15 Cool and Unusual Places to Visit in Oklahoma
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15 Cool and Unusual Places to Visit in Oklahoma
Racism, School Desegregation Laws and the Civil Rights Movement in the United States
The African-American Civil Rights Movement (1955--1968) refers to the social movements in the United States aimed at outlawing racial discrimination against black Americans and restoring voting rights to them. This article covers the phase of the movement between 1955 and 1968, particularly in the South. The emergence of the Black Power Movement, which lasted roughly from 1966 to 1975, enlarged the aims of the Civil Rights Movement to include racial dignity, economic and political self-sufficiency, and freedom from oppression by white Americans.
The movement was characterized by major campaigns of civil resistance. Between 1955 and 1968, acts of nonviolent protest and civil disobedience produced crisis situations between activists and government authorities. Federal, state, and local governments, businesses, and communities often had to respond immediately to these situations that highlighted the inequities faced by African Americans. Forms of protest and/or civil disobedience included boycotts such as the successful Montgomery Bus Boycott (1955--1956) in Alabama; sit-ins such as the influential Greensboro sit-ins (1960) in North Carolina; marches, such as the Selma to Montgomery marches (1965) in Alabama; and a wide range of other nonviolent activities.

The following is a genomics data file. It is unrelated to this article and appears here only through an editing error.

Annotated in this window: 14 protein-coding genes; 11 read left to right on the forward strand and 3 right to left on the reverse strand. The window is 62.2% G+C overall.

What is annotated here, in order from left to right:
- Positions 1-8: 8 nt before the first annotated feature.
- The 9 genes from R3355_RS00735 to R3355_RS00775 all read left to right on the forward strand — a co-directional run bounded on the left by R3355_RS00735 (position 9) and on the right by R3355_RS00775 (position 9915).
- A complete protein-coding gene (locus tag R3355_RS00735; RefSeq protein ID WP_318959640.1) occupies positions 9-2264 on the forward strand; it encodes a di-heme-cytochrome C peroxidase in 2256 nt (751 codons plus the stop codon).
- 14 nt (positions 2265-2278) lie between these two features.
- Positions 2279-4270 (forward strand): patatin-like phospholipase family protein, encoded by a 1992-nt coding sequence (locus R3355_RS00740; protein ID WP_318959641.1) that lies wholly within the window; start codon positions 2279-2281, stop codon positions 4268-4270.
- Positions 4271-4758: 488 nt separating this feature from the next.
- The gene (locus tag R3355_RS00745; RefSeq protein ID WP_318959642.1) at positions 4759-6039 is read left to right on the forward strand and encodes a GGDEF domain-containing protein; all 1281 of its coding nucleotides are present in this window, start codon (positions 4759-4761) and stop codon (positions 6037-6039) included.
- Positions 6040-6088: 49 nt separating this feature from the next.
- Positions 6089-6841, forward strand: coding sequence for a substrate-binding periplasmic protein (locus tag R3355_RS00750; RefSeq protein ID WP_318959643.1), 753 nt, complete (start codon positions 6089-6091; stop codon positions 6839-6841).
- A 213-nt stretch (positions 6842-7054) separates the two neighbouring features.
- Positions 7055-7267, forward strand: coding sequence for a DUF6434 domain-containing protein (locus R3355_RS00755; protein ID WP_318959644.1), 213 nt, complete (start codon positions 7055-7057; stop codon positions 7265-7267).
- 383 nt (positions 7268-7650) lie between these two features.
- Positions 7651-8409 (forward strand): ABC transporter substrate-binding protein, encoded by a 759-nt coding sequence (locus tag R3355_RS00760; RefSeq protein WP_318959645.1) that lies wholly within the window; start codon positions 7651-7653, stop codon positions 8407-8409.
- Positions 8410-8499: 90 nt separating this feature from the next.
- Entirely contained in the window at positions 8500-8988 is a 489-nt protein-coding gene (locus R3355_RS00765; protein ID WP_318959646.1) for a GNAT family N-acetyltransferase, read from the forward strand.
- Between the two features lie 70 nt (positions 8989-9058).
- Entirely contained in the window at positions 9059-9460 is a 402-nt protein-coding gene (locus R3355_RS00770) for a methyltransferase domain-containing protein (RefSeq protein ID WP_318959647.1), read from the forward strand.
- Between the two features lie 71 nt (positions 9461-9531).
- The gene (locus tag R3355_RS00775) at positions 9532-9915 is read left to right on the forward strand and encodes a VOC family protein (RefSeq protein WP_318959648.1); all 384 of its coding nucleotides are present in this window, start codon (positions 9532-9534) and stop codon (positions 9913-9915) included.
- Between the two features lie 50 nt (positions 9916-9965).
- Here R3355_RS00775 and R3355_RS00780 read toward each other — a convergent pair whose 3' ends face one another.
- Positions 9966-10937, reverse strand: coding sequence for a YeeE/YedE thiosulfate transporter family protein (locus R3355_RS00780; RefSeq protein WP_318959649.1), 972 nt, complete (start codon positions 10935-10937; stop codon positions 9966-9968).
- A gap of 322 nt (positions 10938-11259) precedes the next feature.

Noted legislative achievements during this phase of the Civil Rights Movement were passage of Civil Rights Act of 1964, that banned discrimination based on race, color, religion, or national origin in employment practices and public accommodations; the Voting Rights Act of 1965, that restored and protected voting rights; the Immigration and Nationality Services Act of 1965, that dramatically opened entry to the U.S. to immigrants other than traditional European groups; and the Fair Housing Act of 1968, that banned discrimination in the sale or rental of housing. African Americans re-entered politics in the South, and across the country young people were inspired to action.
Desegregation busing in the United States (also known as forced busing or simply busing) is the practice of assigning and transporting students to schools in such a manner as to redress prior racial segregation of schools, or to overcome the effects of residential segregation on local school demographics.
The ZIKA Virus - What we know
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Shocking Video Shows Disney Employee Fighting Alligator Near Splash Mountain
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PLAYLIST: Disney Alligator Attack – From the Inside Edition Newsdesk: